Born: November 7, 1955 Primary Instrument: Vocalist
I was born into a family of 9 in a very small town in Virginia. Music played a pivotal role in my life from the very beginning. It was at home that I learned the value of telling the story behind the music and how powerfully that story can move the listener and impact one's life. I learned how vital it is to convey emotion in the music by watching my father’s facial expressions and body language when he listened to music.
I had one year of formal piano lessons when I was nine years old and another year when I was 13. It was during those lessons that I learned to read music. The rest of my musical ability seemed to come to me naturally. For a brief time, as a teenager, I sang in a band at musical functions in my neighborhood. In this band was a pianist, a sixteen- year-old boy who would later become my husband. I composed and sang my first piece in the band when I was 15.
At the age of 18 my boyfriend and I joined a very strict religious group, got married and stopped performing in public - for good, it seemed. Four years later, I was a mother of two sons and found myself inculcating in them a love for music the same way my father had with me by example. Many times we would sit together listening to music and I would ask them how did a certain song make them feel: Happy? Sad? Excited? Calm? Then I would ask them to stand up and show me what that would look like. Such were the 'games' we would play. Many mornings I awakened them with Aaron Copland's Fanfare for the Common Man. Other times, we would 'dance' the story of Maurice Ravel's Bolero. At night, I would compose lullabies for them, making up verses until they fell asleep.
I continued to play piano, compose, sing at home and eventually started giving piano lessons. Though my husband and I no longer performed in public, we were a very musical family, having friends over for food and conversation, but where music would be the centerpiece. My husband eventually learned to play five different instruments: trumpet, guitar, saxophone, flute, piano. Both sons sang and played several instruments between them. Occasionally, we would play together as a family.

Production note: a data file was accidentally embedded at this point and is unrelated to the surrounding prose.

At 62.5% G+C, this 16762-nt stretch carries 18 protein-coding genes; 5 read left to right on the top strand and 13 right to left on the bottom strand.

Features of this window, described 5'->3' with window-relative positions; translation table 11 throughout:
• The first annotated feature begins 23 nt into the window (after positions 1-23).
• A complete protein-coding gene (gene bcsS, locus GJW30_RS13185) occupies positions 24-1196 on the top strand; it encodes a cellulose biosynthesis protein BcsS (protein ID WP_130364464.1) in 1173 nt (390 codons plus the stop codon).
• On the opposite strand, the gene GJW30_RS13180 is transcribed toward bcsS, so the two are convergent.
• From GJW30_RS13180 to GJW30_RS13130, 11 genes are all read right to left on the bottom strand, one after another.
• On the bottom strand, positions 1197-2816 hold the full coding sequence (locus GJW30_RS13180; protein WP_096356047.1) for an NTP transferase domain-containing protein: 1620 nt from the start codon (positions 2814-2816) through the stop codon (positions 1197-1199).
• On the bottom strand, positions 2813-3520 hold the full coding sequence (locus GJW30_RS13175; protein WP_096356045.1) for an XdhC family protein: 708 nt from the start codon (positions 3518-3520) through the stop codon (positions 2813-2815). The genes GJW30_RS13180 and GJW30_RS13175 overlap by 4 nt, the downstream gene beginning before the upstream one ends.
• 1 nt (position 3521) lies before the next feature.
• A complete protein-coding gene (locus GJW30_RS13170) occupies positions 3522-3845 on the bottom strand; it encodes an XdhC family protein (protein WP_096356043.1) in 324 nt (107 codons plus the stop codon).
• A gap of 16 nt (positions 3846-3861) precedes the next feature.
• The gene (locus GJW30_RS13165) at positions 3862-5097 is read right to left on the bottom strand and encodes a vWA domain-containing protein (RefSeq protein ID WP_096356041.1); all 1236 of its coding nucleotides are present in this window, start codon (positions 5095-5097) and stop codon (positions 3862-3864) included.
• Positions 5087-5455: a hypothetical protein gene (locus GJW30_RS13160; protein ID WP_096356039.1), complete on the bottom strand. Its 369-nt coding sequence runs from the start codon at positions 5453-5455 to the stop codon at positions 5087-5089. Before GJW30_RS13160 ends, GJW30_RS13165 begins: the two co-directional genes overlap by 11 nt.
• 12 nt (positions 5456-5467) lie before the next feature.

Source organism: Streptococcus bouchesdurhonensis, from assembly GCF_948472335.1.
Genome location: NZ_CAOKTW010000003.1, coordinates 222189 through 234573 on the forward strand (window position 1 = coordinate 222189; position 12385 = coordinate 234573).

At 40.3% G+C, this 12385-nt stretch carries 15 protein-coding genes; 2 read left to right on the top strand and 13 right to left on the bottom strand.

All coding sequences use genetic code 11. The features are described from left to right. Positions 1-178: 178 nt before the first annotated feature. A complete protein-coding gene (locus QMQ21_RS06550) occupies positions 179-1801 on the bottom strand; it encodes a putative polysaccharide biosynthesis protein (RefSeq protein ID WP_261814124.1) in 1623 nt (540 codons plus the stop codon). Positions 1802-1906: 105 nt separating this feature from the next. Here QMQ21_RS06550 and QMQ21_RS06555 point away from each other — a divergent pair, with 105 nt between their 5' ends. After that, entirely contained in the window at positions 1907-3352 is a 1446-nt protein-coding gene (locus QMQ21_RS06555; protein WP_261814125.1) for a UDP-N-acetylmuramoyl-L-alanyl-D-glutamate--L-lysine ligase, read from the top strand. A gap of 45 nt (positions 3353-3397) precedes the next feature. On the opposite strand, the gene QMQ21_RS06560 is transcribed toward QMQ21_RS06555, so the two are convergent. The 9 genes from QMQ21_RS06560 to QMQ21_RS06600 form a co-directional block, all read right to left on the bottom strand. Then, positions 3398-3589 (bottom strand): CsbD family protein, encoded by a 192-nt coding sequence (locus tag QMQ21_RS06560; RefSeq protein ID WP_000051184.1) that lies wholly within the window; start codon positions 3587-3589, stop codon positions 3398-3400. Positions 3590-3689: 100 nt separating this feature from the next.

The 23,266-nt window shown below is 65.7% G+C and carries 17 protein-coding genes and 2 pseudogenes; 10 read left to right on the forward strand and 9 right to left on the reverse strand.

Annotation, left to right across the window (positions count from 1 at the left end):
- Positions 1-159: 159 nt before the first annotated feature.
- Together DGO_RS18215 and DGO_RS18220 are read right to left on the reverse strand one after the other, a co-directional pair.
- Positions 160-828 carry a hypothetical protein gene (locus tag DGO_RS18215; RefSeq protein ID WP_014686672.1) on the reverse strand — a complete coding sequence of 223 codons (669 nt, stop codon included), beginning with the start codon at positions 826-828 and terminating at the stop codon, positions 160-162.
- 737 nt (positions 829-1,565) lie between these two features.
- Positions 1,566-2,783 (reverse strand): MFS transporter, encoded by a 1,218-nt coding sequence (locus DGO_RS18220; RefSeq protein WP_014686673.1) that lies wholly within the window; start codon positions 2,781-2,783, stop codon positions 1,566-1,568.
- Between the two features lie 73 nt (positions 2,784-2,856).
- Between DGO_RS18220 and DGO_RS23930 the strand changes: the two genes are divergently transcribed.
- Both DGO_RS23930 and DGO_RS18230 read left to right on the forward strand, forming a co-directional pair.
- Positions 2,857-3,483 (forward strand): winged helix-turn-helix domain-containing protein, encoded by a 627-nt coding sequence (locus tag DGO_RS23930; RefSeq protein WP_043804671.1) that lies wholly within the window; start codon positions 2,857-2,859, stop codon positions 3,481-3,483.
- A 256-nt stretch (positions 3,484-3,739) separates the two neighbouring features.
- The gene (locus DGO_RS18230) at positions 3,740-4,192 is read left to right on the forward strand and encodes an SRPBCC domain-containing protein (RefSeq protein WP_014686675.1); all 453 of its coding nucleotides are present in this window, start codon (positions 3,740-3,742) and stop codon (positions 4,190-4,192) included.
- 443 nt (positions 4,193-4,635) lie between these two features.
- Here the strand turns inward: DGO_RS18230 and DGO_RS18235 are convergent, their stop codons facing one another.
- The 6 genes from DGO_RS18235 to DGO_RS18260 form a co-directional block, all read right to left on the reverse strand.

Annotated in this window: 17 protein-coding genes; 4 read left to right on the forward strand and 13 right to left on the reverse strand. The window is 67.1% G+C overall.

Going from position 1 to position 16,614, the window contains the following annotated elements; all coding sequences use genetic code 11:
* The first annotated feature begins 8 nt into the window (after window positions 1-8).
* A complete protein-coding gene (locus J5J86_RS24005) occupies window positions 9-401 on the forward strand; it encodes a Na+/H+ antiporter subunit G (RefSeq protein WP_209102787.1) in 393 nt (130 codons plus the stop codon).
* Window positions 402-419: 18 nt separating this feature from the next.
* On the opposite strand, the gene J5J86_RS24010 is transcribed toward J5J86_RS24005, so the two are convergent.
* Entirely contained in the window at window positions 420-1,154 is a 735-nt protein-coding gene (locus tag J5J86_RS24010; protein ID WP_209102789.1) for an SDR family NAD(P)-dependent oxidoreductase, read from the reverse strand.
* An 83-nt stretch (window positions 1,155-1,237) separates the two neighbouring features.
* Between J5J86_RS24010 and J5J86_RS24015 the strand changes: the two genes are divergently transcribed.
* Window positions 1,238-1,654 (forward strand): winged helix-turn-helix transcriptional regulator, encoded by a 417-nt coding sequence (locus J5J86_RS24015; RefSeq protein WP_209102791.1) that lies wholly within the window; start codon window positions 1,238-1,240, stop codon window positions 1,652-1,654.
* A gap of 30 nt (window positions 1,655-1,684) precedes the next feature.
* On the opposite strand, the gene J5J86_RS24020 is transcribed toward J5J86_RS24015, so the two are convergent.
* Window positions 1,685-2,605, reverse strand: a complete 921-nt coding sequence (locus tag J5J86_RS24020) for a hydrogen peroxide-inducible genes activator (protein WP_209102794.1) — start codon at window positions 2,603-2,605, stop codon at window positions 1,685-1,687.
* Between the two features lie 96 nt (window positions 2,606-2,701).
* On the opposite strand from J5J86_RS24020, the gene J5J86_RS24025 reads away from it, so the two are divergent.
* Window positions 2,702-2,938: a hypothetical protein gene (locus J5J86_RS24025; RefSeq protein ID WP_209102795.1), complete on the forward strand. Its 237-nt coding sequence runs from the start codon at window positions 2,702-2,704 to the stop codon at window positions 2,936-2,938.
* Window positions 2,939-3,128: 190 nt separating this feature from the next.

In January 1996 I was 41 and working full-time at a bank when my oldest son convinced me to start singing again. After a big family discussion, it was decided that I should call a family friend and ask to sing with his quintet. He readily agreed and I started out singing one day a week in a smoky bar of a Ramada Inn for tips only. It would be several months before I actually earned any money. However, by January 1997, my husband was displeased with the amount of time I was spending with music and told me to stop singing. I had promised him when I first started that if he ever wanted me to stop, I would. So, I did. I stopped singing for 3 months and they were a miserable 3 months. After months without singing in public, I begged, wheedled and cajoled my husband into allowing me to sing again. I promised him I would do whatever it took to please him, as long as I could sing. He capitulated and I resumed singing with a ferocity I didn't know I had. So much so that, on the last day of 1997, when this time he issued the ultimatum that I either stop singing or he would force me to leave our home, rather than stop singing, I chose to leave after 23 years of marriage. 18 months later, I had divorced my husband, produced my first CD, quit my job at the bank and signed onto the MaxJazz label.
Between 2000 and 2004, I recorded four CDs on the MaxJazz label and have won several awards, both domestic and international, for those recordings. In 2005, I decided not to re-sign with MaxJazz, but to make my own way, call my own shots. In 2006, I decided not to re-sign with my booking agent, but to slow things down and work on a one- woman show.
In 2007, I released Experiment In Truth.
I have never forgotten the early lessons learned about the power of music. Today, I try to imbue that feeling of emotion into every song I write every song I sing every time. I am very happy to be singing today.
Source: René Marie